minerals such as diamonds and gold are still found in the region. Belo Horizonte is also a strong manufacturing
center which includes steel products, automobiles and textiles, as well as an agricultural distribution and
processing center for the region.

Curitiba, is the capital of the state of Paraná, located in the south of Brazil. The city has a rich colonization history
which includes a large number of German and Italian immigrants. The city has received international attention
for its creative and efficient city planning. Curitiba is also one of Brazil's centers of high technology, particularly in
the area of information technology. The city recently inaugurated an industrial center called the Software Park,
which brings together both technology-based firms and high value added service firms.

Other Cities
Other cities which are increasingly important and should not be overlooked include, Florianópolis and Joinvile,
also centers of high technology, located in the state of Santa Catarina, Porto Alegre in the state of Rio Grande do
Sul, Campinas in the state of São Paulo, and of course Brazil's capital, Brasília.

Cultural Aspects
Brazilians are very friendly people, social interaction is very important. Generally, Brazilian business people like
to meet more than once, and they like to get to know one another before doing business. They like to converse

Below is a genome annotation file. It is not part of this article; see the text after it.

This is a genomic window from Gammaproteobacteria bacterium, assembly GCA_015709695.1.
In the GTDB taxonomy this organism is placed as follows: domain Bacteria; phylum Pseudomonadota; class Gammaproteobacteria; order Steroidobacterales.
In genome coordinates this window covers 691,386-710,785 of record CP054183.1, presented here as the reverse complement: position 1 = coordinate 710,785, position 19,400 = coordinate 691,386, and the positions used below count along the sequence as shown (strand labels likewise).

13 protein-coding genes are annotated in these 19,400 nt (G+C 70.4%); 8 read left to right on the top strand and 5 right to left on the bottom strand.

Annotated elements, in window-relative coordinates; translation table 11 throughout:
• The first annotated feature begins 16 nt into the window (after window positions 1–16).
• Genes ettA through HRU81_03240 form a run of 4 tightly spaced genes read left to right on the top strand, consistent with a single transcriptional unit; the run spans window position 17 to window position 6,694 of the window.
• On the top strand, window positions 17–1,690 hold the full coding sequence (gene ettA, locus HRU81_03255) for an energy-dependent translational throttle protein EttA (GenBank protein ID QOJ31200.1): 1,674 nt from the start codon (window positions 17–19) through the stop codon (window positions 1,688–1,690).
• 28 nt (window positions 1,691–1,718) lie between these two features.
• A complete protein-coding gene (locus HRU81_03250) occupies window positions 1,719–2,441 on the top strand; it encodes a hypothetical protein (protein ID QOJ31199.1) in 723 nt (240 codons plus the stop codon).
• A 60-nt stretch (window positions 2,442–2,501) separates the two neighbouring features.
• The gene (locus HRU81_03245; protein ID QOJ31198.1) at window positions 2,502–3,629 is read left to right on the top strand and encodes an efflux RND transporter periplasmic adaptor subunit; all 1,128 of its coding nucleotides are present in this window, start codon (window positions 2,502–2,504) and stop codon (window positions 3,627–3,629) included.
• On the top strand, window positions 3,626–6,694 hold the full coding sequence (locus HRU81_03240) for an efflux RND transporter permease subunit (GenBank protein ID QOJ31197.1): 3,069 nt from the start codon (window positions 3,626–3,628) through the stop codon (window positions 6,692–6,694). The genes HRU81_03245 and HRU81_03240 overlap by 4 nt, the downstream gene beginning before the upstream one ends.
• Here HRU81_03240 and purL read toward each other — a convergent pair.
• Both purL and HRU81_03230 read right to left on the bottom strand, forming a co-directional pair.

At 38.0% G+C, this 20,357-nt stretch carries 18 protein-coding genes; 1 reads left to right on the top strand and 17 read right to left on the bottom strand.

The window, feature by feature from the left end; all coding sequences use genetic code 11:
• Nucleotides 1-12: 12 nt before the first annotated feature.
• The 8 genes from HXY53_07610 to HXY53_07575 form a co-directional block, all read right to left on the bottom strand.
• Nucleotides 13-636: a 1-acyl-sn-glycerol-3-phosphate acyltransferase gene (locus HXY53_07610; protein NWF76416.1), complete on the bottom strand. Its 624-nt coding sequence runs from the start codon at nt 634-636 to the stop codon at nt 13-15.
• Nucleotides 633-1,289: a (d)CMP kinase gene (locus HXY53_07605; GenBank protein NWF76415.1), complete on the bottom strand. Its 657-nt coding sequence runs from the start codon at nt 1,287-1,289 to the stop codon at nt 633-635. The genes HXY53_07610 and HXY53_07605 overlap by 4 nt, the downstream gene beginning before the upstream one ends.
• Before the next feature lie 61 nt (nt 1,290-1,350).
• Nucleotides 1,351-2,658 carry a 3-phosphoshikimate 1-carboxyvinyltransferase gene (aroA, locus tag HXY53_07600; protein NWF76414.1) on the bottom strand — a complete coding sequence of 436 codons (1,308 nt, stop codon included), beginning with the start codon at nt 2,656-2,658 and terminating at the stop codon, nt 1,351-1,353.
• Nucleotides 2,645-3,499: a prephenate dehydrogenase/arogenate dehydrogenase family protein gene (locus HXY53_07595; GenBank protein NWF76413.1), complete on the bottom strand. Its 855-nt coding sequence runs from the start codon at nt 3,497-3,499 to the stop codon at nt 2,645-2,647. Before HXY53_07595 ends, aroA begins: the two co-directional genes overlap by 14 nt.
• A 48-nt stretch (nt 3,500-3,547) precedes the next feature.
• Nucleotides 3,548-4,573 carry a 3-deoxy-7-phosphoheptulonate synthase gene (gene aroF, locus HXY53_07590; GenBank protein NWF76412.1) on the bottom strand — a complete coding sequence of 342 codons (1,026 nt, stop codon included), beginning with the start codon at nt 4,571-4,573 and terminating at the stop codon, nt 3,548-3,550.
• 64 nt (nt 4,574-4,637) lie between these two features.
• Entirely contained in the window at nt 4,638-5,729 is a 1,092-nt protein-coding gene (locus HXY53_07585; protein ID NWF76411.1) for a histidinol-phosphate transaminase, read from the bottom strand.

over long lunches, and usually drinks are allowed. Brazilians like to take their time when it comes to closing
deals, so don't expect business deals to be rushed.

Business Attire
Suits are common in the work place, especially for executives. However in the Northeast and North, since it is
always hot, suits are less common. Business hours are normally from 8:30 AM to 12:00PM, lunch periods
usually are from 12 to 2PM and the day ends, between 5 to 6 PM, from Monday through Friday.

Commerce hours
from 9 AM to 7PM from Monday through Friday and 9 AM to 1 PM on Saturdays, stores are usually closed on
Sundays. Shopping Centers open from 10AM to 10PM from Monday-Saturday.

January 1 New Years *
Carnaval Five days leading to ash Wednesday
April 21 Tiradentes
May 1 Labor Day
September 7 Independence Day